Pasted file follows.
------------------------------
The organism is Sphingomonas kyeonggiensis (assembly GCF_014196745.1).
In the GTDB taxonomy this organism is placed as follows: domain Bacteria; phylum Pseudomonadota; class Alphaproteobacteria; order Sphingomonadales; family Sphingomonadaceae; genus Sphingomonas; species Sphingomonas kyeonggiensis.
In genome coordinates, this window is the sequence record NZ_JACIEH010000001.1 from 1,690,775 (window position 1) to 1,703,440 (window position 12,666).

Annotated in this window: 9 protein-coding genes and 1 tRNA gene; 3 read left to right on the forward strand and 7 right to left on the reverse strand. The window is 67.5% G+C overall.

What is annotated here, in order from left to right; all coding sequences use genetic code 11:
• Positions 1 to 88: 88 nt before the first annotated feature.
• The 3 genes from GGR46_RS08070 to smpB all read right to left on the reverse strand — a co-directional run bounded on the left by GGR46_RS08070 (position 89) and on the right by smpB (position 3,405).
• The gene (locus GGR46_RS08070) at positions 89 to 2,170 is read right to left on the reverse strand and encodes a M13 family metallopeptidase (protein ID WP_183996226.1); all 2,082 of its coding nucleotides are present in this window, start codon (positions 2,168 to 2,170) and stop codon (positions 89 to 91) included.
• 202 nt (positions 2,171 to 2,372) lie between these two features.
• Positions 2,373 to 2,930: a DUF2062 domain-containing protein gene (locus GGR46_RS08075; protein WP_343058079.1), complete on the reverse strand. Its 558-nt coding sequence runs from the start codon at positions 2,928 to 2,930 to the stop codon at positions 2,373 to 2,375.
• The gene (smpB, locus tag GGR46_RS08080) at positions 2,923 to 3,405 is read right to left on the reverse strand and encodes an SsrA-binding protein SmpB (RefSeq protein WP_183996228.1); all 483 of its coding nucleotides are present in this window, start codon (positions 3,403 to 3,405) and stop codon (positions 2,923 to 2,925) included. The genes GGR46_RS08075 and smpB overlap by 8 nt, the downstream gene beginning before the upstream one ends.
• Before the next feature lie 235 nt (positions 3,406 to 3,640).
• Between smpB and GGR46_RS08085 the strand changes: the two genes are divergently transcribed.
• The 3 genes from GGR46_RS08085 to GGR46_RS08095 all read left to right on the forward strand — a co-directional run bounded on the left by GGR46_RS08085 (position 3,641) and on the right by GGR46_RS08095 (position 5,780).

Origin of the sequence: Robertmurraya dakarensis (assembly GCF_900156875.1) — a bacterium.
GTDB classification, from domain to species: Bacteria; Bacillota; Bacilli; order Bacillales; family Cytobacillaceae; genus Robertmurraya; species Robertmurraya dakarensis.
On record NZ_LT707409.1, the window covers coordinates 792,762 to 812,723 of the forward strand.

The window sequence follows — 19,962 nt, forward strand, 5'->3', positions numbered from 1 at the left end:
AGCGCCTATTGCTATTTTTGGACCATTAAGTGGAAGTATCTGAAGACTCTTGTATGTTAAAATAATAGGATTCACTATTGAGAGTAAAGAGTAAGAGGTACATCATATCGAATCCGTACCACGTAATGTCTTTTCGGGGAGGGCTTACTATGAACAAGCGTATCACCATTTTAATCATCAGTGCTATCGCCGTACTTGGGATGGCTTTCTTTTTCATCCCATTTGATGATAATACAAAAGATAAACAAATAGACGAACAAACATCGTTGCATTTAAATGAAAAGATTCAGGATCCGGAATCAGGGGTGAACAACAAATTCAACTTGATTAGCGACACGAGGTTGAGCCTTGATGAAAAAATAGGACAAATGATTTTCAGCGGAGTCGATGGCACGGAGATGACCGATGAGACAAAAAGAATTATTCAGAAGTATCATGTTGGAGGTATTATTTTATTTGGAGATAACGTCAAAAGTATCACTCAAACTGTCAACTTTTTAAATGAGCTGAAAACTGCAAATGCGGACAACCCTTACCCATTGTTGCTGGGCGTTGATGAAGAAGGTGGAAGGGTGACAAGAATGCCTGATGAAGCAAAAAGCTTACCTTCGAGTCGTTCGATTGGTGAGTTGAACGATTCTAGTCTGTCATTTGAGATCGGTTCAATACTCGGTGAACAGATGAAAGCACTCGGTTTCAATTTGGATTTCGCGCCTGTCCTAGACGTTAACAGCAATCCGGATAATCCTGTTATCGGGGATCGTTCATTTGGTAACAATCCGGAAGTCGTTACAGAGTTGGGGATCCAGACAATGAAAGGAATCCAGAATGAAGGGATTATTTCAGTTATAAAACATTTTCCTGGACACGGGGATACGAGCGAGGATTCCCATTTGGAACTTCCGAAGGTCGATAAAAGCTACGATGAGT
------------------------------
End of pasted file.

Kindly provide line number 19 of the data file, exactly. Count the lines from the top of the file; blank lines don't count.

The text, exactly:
AGCGCCTATTGCTATTTTTGGACCATTAAGTGGAAGTATCTGAAGACTCTTGTATGTTAAAATAATAGGATTCACTATTGAGAGTAAAGAGTAAGAGGTACATCATATCGAATCCGTACCACGTAATGTCTTTTCGGGGAGGGCTTACTATGAACAAGCGTATCACCATTTTAATCATCAGTGCTATCGCCGTACTTGGGATGGCTTTCTTTTTCATCCCATTTGATGATAATACAAAAGATAAACAAATAGACGAACAAACATCGTTGCATTTAAATGAAAAGATTCAGGATCCGGAATCAGGGGTGAACAACAAATTCAACTTGATTAGCGACACGAGGTTGAGCCTTGATGAAAAAATAGGACAAATGATTTTCAGCGGAGTCGATGGCACGGAGATGACCGATGAGACAAAAAGAATTATTCAGAAGTATCATGTTGGAGGTATTATTTTATTTGGAGATAACGTCAAAAGTATCACTCAAACTGTCAACTTTTTAAATGAGCTGAAAACTGCAAATGCGGACAACCCTTACCCATTGTTGCTGGGCGTTGATGAAGAAGGTGGAAGGGTGACAAGAATGCCTGATGAAGCAAAAAGCTTACCTTCGAGTCGTTCGATTGGTGAGTTGAACGATTCTAGTCTGTCATTTGAGATCGGTTCAATACTCGGTGAACAGATGAAAGCACTCGGTTTCAATTTGGATTTCGCGCCTGTCCTAGACGTTAACAGCAATCCGGATAATCCTGTTATCGGGGATCGTTCATTTGGTAACAATCCGGAAGTCGTTACAGAGTTGGGGATCCAGACAATGAAAGGAATCCAGAATGAAGGGATTATTTCAGTTATAAAACATTTTCCTGGACACGGGGATACGAGCGAGGATTCCCATTTGGAACTTCCGAAGGTCGATAAAAGCTACGATGAGT